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You're a Heinlein fan, and you've read Starship Troopers a million times, but maybe you didn't even bother to see the movie because it didn't have the armor. Your favorite vehicle in Macross is the Cyclone and you cheered every time bullets ricocheted off Robocop. You are a powered armor freak, and you need to read this book.

Now, there are reasons to read this book other than the simple involvement of powered armor. People who need more should continue reading; some people have already clicked over to buy the thing. They're making the right move, but they may not yet understand why. But why? Because this is one of the best science-fiction books ever written. I know that if more of you were less jaded by statements like that, I'd be getting boatloads of hatemail already, but I'm prepared to back up my statement.

Armor is actually two books, although neither one is particularly long. Together, they form a fairly fat novel, 432 pages in paperback form, that will take a little while to chew through. Given that new paperbacks will run you eight bucks or so, that should be a warmly appreciated characteristic of this text, while the primary complaint is the fact that it ends.

Armor is first the story of Felix, who finds himself enlisted in the army as a Scout. Warriors are all suited, but there's two different kinds of suit used in combat. One is the basic warrior suit, which carries a few more grenades and more power than the other, the scout suit; scout suits only carry a couple of grenades (or in this story, "blaze-bombs") and have a great deal less energy than warrior suits, making up for it in speed and manouverability. Scouts are chosen to be scouts simply because they are the best.

The current enemy of mankind, as in Starship Troopers, is a bug reminiscent of a giant ant. These ants walk on two legs, and not only attack with their four forearms, but also with a directed energy weapon that projects heat. In spite of the armor being made of an amazingly strong substance ("plasteel") the ants' pincers are capable of severing the suits at joints, and are actually more effective than their heat weapon, which must be brought to bear in large numbers or for long periods of time in order to harm a suited individual. The ants (as they are called) live on Banshee, a horrendous world whose very air, soil, and water are all poisonous to man, and the humans have taken the fight to their very homeworld.

We spend half of the book with Felix, who makes his first "drop" (actually, they are teleported from the ship to the area of operations, unlike the literal drops in Starship Troopers) on Banshee as a Scout; statistically, almost no scout whose first stop is "a major" comes out alive, but Felix continually beats the odds; he is the only survivor of his first drop. At one point we switch gears rather abruptly, and we are introduced to a man named Jack Crow, who promptly breaks out of some salt mines and manages to gain refuge on an honest-to-god pirate (space) ship without giving up his identity.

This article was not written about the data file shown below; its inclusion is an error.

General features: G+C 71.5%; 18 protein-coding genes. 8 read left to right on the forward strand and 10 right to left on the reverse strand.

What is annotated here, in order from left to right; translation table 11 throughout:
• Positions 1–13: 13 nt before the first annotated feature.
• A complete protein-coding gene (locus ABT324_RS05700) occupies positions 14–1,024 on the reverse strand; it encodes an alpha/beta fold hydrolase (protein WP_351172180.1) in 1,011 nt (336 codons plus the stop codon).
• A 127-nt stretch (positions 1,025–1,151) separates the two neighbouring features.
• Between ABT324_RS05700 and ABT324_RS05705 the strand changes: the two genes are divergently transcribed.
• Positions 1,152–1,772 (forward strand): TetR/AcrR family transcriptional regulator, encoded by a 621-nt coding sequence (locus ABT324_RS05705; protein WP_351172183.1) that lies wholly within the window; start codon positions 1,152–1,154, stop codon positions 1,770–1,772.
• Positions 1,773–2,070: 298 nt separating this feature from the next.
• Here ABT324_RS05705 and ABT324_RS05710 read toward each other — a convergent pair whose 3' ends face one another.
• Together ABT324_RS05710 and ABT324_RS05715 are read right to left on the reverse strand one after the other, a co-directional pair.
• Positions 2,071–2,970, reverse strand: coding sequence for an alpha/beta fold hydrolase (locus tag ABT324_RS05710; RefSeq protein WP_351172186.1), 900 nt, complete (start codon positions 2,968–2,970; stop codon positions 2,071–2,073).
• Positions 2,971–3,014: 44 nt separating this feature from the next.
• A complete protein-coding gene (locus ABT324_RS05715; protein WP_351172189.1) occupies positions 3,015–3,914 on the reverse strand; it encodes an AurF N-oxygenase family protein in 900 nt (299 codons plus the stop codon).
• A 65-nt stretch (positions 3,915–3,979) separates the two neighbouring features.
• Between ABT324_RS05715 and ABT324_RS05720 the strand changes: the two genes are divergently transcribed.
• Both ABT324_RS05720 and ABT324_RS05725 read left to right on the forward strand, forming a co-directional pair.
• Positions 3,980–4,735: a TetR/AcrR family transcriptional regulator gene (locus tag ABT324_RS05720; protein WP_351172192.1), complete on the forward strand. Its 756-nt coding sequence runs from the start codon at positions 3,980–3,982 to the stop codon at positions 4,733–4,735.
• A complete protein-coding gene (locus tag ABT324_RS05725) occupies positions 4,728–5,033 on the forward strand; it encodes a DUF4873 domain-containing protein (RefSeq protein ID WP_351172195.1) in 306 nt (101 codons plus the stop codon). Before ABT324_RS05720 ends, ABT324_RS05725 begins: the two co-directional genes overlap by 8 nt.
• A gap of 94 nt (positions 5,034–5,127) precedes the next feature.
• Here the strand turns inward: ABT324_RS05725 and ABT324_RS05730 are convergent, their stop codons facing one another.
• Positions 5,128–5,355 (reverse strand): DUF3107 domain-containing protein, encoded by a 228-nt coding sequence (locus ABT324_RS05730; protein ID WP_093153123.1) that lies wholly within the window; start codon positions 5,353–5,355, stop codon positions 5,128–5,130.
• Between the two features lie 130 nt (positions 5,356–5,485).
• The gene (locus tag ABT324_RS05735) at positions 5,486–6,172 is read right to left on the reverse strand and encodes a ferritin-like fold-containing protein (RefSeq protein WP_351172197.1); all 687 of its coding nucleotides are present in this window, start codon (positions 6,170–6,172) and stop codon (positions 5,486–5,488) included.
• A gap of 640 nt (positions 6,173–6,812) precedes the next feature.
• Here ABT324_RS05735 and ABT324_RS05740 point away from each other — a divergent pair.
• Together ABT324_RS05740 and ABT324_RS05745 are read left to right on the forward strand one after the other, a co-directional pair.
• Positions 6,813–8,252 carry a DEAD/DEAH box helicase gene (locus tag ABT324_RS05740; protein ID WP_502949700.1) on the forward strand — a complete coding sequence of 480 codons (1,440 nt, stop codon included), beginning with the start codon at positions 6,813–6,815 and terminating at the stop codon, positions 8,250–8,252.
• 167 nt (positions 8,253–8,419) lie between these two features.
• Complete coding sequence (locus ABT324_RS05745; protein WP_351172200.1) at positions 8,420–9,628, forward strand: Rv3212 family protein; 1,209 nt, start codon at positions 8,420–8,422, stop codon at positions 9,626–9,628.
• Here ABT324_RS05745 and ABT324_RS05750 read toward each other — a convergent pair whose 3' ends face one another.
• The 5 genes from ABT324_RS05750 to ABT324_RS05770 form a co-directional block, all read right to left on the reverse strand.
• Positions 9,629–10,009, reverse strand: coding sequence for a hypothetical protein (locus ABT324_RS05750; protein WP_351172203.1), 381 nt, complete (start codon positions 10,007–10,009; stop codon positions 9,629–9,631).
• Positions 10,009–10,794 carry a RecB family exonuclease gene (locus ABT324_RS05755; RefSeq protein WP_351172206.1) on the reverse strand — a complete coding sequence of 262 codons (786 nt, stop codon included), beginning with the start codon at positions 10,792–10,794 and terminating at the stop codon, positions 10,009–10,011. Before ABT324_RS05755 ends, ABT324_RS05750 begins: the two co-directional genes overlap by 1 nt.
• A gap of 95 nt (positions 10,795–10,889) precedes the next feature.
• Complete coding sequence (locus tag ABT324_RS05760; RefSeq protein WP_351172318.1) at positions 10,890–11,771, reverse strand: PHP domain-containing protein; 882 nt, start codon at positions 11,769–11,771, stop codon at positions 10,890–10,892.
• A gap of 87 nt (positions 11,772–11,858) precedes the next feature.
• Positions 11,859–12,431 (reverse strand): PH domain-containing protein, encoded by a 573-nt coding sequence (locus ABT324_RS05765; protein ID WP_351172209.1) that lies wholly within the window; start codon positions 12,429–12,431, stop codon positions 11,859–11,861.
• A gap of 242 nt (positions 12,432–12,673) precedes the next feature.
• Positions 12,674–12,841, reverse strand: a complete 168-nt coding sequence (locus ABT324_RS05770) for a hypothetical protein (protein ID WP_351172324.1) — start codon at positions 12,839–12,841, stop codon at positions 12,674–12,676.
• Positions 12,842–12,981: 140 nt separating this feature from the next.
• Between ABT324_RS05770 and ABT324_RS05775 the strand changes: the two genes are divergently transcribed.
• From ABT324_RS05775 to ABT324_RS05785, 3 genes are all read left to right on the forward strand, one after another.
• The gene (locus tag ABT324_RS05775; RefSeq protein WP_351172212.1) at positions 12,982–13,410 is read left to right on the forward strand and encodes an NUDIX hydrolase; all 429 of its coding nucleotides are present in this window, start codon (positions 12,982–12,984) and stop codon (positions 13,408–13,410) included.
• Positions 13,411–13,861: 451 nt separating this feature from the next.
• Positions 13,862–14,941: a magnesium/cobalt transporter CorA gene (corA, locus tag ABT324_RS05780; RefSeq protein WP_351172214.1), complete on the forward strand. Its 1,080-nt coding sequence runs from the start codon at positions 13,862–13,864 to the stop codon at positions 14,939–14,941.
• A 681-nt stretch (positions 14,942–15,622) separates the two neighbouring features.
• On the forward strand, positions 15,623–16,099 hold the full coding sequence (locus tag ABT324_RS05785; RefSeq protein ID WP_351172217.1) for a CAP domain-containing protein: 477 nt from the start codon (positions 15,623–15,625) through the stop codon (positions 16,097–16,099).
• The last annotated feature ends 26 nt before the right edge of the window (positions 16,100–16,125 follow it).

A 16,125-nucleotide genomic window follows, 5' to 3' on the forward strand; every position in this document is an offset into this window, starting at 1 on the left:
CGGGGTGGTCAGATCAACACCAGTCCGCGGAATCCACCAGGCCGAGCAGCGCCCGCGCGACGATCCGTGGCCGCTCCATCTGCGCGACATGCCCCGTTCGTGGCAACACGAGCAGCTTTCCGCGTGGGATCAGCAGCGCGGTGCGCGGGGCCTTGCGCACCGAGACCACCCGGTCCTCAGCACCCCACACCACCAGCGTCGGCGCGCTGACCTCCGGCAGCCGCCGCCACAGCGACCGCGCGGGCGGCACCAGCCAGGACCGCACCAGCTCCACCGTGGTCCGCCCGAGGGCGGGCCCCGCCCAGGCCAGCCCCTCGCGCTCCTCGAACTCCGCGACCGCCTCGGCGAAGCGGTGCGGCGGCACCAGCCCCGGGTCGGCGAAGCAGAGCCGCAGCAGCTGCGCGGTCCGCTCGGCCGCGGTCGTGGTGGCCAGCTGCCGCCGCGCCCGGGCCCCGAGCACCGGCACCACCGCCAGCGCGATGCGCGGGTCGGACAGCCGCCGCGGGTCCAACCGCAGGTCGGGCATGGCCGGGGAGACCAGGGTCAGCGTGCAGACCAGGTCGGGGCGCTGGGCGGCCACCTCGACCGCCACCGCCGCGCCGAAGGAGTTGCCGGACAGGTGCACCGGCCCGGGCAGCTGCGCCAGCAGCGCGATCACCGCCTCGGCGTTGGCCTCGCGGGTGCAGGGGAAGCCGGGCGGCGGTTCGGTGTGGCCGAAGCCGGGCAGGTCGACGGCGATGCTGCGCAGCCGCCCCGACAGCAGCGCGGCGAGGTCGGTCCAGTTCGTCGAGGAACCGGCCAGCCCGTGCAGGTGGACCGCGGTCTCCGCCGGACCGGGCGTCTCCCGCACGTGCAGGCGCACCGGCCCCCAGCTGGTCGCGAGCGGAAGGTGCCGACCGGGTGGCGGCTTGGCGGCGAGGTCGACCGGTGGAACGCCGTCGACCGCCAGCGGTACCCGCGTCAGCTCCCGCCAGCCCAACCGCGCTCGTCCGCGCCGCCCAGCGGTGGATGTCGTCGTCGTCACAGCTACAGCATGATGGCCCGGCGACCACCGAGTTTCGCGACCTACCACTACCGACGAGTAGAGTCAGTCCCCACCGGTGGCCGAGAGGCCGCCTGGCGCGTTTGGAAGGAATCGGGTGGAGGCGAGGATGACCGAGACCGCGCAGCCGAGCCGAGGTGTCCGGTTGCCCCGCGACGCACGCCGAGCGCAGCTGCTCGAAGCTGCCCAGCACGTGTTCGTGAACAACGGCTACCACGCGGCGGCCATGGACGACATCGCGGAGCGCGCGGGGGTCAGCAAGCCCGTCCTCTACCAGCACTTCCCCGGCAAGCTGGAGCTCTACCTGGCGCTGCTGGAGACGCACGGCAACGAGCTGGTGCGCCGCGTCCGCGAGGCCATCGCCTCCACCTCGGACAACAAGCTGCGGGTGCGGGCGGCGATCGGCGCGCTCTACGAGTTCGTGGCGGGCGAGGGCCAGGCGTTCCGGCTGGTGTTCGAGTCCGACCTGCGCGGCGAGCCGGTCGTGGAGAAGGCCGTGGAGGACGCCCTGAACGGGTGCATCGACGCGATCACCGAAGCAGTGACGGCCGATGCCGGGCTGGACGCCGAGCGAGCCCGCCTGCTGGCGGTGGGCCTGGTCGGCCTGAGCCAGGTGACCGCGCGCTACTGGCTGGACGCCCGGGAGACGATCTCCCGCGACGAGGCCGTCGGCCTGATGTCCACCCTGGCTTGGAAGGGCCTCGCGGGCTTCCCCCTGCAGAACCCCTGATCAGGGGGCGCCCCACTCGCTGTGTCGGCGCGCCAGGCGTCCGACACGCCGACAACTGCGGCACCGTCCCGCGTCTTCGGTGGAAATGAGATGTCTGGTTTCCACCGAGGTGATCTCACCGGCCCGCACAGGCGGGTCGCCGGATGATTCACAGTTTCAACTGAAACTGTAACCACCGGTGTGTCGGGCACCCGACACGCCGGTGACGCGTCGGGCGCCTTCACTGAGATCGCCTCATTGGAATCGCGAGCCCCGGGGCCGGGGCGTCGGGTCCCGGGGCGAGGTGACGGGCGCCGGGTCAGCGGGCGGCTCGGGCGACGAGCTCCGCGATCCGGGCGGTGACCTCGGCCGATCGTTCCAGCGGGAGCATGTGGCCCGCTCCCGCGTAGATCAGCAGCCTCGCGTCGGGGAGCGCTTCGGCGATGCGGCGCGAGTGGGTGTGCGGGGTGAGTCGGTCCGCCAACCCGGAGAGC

It turns out that this ship is the property of one Borglyn, a massive mutant of a man who has ambitions of, among other things, keeping his ship away from the military. Borglyn and his crew deserted a battle some ways back and have since been involved primarily in two things: piracy, and running away from the fleet. Borglyn that he knows who Jack is - Jack himself is something of a pirate, with a big name and a long history. To make a short story shorter, Jack is "given the opportunity" to assist Borglyn in taking over a facility staffed with war researchers in order to refuel his craft, or take a quick trip out of an airlock.

But very significantly, his reward besides his life includes a sort of runabout-level spaceship that Borglyn found deserted on an asteroid nearby to the planet which holds his target. It holds one other thing as well; one of the pieces of powered armor, a scout suit. Jack takes this down to the planet with him as an offering to the scientists there, a sort of foot in the door; it turns out to change the course of events on the planet and shape the entire story.

Armor is perhaps one of the best-paced books I have ever read. Events never feel like they have been inserted to fill a hole, or like they should have been. Each character is well-realized and very human, with their own individual faults and personalities, and acts consistently with what we know of them. Just as importantly, both of our main protagonists are very well-written, and their actions, thoughts and dialogue are all interesting and provoking.

If you like science-fiction, read this book. If you like powered armor, read this book at least twice. I've read it probably at least ten times by now, and it doesn't appear that I'm particularly done with it.


I read this book shortly after graduating from high school and have never forgotten it. I rarely read books more than once but this one might be one of the exceptions.

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